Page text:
TABLE 1 ______________________________________ Solvent Melting Range (.degree.F.) ______________________________________ Methanol 125.degree.-133.degree. Isopropanol 131.degree.-181.degree. N--Butanol 140.degree.-156.degree. N--Hexanol 135.degree.-142.degree. Mixture of C-12 to C-15 alcohols.sup.a 77.degree.-136.degree. Propylene glycol 77.degree.-120.degree. Ethylene glycol 77.degree.-140.degree. Hexylene glycol 187.degree.-194.degree. 2-(2-Ethoxyethoxy)ethanol 113.degree.-122.degree. ______________________________________ .sup.a Available under the name Neodol .RTM. from Shell Oil Co.
In each instance a gel of suitable hardness at room temperature was obtained.
This example illustrates the effect that varying the amounts of the gelling agent and the solvent composition can have on the melting range of the gel.
______________________________________ Component.sup.a,b I II III IV V VI VII VIII ______________________________________ Part A Sodium 5% 6% 5% 6% 5% 6% 5% 6% Stearate 2-(2-Ethoxy- 28% 27% 28% 27% 8% 7% 8% 7% ethoxy)- ethanol 2-Ethoxy- -- -- 20% 20% -- -- 40% 40% ethanol Water 5% 5% 5% 5% 5% 5% 5% 5% Part B 2-Propanol 20% 20% -- -- 40% 40% -- -- Fragrance 42% 42% 42% 42% 42% 42% 42% 42% Melting Range (.degree.F.) From 113.degree. 129.degree. 110.degree. 125.degree. 140.degree. 140.degree. 131.degree. 132.degree. To 115.degree. 132.degree. 111.degree. 127.degree. 147.degree. 142.degree. 135.degree. 136.degree. ______________________________________ .sup.a Percent by weight .sup.b The gels were prepared in a manner similar to Examples 1 and 2.
______________________________________ Component Percent by Weight ______________________________________ Water 75% 2-(2-Ethoxyethoxy)ethanol 12% Carrageenan 3% Fragrance 10% 100% ______________________________________
This example is included to illustrate a so-called water gel can be made using a gelling agent such as carrageenan. These gels hold less fragrance and the sodium stearate gels are much preferred and last longer.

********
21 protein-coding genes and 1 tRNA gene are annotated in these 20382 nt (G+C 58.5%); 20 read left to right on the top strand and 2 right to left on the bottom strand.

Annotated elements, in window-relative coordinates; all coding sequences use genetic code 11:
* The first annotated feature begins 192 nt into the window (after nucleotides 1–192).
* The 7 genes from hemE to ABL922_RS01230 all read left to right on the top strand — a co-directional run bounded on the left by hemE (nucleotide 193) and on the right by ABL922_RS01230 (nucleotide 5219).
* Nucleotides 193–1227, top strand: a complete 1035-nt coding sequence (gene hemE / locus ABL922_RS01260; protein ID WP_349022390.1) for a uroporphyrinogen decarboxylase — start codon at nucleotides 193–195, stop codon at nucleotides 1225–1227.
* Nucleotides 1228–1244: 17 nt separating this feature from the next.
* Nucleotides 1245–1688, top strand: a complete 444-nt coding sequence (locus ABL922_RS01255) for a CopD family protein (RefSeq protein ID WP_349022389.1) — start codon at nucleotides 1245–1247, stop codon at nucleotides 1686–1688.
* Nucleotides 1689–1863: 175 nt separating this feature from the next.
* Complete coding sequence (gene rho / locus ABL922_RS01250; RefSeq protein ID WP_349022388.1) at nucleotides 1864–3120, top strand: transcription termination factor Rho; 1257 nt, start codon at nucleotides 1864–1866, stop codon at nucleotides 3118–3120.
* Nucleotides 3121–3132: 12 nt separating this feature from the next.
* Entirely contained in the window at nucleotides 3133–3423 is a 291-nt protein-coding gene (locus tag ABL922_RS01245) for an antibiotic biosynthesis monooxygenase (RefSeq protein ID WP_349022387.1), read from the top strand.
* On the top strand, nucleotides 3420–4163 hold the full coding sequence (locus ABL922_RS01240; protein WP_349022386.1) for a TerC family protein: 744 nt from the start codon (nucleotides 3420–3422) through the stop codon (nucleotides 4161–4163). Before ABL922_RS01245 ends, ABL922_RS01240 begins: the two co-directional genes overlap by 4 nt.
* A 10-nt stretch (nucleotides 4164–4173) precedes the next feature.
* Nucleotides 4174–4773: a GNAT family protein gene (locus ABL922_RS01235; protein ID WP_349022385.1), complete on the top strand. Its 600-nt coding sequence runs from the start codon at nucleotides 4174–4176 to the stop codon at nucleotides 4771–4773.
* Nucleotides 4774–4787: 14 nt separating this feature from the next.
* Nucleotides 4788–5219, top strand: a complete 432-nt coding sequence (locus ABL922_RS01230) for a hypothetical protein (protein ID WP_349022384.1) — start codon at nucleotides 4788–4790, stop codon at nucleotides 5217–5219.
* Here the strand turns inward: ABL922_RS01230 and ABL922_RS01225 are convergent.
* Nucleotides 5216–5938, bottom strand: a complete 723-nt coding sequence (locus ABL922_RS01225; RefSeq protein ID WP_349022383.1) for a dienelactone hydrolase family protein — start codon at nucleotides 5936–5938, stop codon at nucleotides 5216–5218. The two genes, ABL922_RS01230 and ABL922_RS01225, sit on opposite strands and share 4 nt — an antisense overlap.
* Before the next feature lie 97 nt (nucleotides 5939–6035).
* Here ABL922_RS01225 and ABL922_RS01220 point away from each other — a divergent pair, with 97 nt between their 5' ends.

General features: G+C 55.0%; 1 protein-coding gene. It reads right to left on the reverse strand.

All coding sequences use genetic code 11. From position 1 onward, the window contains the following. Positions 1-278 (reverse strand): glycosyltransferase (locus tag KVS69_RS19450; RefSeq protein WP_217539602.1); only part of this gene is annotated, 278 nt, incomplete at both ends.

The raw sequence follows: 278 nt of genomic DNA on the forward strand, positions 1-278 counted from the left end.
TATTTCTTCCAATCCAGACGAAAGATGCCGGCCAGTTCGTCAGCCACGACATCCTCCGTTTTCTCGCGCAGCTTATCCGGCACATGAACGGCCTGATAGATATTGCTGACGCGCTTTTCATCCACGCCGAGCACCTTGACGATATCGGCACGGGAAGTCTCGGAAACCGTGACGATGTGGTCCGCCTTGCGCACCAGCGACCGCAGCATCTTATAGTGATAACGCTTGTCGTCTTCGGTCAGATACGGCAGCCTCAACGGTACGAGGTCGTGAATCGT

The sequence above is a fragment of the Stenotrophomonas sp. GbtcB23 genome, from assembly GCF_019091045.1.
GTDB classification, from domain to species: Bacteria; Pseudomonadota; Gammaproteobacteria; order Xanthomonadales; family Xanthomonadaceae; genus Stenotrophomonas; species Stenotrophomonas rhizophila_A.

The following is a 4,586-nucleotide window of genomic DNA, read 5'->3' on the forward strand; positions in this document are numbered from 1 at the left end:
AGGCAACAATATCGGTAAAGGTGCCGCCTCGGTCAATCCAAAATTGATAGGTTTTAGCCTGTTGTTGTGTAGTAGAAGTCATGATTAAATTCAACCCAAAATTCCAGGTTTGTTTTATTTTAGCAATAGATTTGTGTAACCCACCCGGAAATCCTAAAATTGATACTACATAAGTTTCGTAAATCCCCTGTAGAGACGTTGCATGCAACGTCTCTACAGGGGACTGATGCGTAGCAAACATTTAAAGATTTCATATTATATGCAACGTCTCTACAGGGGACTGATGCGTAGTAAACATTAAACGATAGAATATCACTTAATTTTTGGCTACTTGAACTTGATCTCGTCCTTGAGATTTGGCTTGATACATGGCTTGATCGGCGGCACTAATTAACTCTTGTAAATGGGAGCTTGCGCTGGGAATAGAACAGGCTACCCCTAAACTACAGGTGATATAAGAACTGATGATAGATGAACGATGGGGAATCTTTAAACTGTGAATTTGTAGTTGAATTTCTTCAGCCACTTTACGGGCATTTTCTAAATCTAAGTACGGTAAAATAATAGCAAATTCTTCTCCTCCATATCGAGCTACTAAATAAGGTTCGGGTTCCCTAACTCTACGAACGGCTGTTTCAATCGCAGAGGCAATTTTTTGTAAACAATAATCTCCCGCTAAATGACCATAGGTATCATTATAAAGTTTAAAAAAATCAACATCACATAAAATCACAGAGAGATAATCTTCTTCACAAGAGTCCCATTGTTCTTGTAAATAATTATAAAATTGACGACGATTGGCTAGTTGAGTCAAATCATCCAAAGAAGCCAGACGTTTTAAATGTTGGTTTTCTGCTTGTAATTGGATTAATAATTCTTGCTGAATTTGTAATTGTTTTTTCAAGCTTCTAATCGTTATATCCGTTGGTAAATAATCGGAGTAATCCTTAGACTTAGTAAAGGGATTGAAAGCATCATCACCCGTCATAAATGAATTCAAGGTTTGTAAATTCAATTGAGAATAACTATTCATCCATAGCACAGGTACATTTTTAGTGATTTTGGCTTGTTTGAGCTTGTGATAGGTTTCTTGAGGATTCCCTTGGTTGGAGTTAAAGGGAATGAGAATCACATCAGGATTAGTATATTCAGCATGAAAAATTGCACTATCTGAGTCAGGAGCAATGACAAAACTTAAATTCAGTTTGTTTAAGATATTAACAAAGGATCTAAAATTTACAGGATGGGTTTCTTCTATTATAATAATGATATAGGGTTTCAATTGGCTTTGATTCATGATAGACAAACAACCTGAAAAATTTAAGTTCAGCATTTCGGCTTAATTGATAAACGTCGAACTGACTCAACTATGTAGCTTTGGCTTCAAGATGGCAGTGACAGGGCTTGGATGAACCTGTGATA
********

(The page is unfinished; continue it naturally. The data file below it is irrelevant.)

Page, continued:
1. A method for deodorizing a urinal or a toilet bowl which comprises placing in said urinal or toilet bowl a solid gel in a manner such that said gel comes in contact with flush water in said urinal or toilet bowl, said gel containing:
- (a) from 2% to 20% of a gelling agent chosen from the group consisting of sodium salts of fatty acids containing ten to twenty carbon atoms, sodium alginate, carboxy methyl cellulose, carrageenan, hydroxypropyl cellulose, starches and gums;
- (b) from 30% to 80% of an organic solvent chosen from the group consisting of alkyl alcohols having one to six carbon atoms, alkyl diols having two to seven carbon atoms and alkyl ether alcohols having three to eight carbon atoms which have one hydroxyl group and one or two ether linkages;
- (c) from 2% to 10% of water; and,
- (d) from 1% to 55% of a fragrance.
2. A method according to claim 1 wherein said gel contains:
- (a) from 3% to 10% of said gelling agent,
- (b) from 40% to 80% of said solvent,
- (c) from 5% to 10% of said water, and
- (d) from 10% to 40% of said fragrance.
3. A method according to claims 1 or 2 wherein the gelling agent is sodium stearate.
4. A method according to claim 3 wherein the gel has a melting temperature between 130.degree. F. to 200.degree. F.
5. A method according to claim 4 wherein the solvent is chosen from the group consisting of methanol, ethanol, 1-propanol, 2-propanol, butanol, pentanol, ethylene glycol, propylene glycol, hexylene glycol, di-1,2-propylene glycol, 2-methoxyethanol, 2-ethoxyethanol, 2-butoxyethanol, 2-(2-methoxyethoxy)ethanol, 2-(2-ethoxyethoxy)ethanol and 2-(2-butoxyethoxy)ethanol or mixtures thereof.
6. A method according to claim 5 wherein the solvent used is chosen from the group consisting of 2-propanol, 2-(2-ethoxyethoxy)ethanol, 2-ethoxyethanol, hexylene glycol or mixtures thereof.
7. A method according to claim 6 wherein the amount of gel used is between twenty-five grams and seventy-five grams.
U.S. Patent Documents
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Foreign Patent Documents
Filed: Apr 3, 1985
Date of Patent: May 19, 1987
Assignee: Givaudan Corporation (Clifton, NJ)
Inventors: Kenneth L. Purzycki (Lake Parsippany, NJ), Peter C. Ryan (Westfield, NJ), Anthony J. Leardi (Middletown, NY)
Primary Examiner: David L. Lacey
Attorney: Robert F. Tavares
Application Number: 6/719,178
International Classification: A61L 216;